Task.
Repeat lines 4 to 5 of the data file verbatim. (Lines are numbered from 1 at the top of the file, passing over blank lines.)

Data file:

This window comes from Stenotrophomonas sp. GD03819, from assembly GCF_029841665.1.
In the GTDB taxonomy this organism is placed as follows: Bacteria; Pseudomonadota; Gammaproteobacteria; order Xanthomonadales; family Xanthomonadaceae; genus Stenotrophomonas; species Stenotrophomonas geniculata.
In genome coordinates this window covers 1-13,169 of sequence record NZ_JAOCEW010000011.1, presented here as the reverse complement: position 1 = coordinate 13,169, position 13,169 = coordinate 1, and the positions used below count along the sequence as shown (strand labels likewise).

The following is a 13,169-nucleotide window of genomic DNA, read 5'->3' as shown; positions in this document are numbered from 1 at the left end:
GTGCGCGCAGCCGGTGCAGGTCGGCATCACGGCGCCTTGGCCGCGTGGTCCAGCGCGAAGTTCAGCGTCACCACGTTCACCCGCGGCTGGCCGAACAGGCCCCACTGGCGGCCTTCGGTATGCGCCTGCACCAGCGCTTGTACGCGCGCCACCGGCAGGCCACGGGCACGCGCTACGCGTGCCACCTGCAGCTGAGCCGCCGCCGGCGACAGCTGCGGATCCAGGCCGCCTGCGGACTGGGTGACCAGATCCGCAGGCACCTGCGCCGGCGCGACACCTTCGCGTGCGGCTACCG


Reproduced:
The following is a 13,169-nucleotide window of genomic DNA, read 5'->3' as shown; positions in this document are numbered from 1 at the left end:
GTGCGCGCAGCCGGTGCAGGTCGGCATCACGGCGCCTTGGCCGCGTGGTCCAGCGCGAAGTTCAGCGTCACCACGTTCACCCGCGGCTGGCCGAACAGGCCCCACTGGCGGCCTTCGGTATGCGCCTGCACCAGCGCTTGTACGCGCGCCACCGGCAGGCCACGGGCACGCGCTACGCGTGCCACCTGCAGCTGAGCCGCCGCCGGCGACAGCTGCGGATCCAGGCCGCCTGCGGACTGGGTGACCAGATCCGCAGGCACCTGCGCCGGCGCGACACCTTCGCGTGCGGCTACCG